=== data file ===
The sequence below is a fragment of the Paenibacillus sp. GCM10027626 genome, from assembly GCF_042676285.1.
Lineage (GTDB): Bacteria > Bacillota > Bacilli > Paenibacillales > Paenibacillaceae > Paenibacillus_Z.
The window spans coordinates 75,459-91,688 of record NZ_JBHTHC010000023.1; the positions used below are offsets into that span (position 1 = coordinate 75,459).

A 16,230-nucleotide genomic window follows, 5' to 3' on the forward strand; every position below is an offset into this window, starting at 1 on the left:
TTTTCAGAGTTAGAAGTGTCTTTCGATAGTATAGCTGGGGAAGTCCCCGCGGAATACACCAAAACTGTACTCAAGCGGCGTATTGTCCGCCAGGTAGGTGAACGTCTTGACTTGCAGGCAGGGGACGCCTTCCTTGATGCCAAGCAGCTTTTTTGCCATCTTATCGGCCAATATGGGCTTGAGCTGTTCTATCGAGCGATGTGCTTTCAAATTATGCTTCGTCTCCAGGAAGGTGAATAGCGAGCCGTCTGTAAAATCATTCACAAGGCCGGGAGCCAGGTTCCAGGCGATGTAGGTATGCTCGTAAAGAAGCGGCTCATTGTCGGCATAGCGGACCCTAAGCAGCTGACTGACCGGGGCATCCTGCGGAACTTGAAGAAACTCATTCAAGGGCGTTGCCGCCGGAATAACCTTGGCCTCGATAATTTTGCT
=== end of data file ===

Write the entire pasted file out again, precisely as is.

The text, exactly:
The sequence below is a fragment of the Paenibacillus sp. GCM10027626 genome, from assembly GCF_042676285.1.
Lineage (GTDB): Bacteria > Bacillota > Bacilli > Paenibacillales > Paenibacillaceae > Paenibacillus_Z.
The window spans coordinates 75,459-91,688 of record NZ_JBHTHC010000023.1; the positions used below are offsets into that span (position 1 = coordinate 75,459).

A 16,230-nucleotide genomic window follows, 5' to 3' on the forward strand; every position below is an offset into this window, starting at 1 on the left:
TTTTCAGAGTTAGAAGTGTCTTTCGATAGTATAGCTGGGGAAGTCCCCGCGGAATACACCAAAACTGTACTCAAGCGGCGTATTGTCCGCCAGGTAGGTGAACGTCTTGACTTGCAGGCAGGGGACGCCTTCCTTGATGCCAAGCAGCTTTTTTGCCATCTTATCGGCCAATATGGGCTTGAGCTGTTCTATCGAGCGATGTGCTTTCAAATTATGCTTCGTCTCCAGGAAGGTGAATAGCGAGCCGTCTGTAAAATCATTCACAAGGCCGGGAGCCAGGTTCCAGGCGATGTAGGTATGCTCGTAAAGAAGCGGCTCATTGTCGGCATAGCGGACCCTAAGCAGCTGACTGACCGGGGCATCCTGCGGAACTTGAAGAAACTCATTCAAGGGCGTTGCCGCCGGAATAACCTTGGCCTCGATAATTTTGCT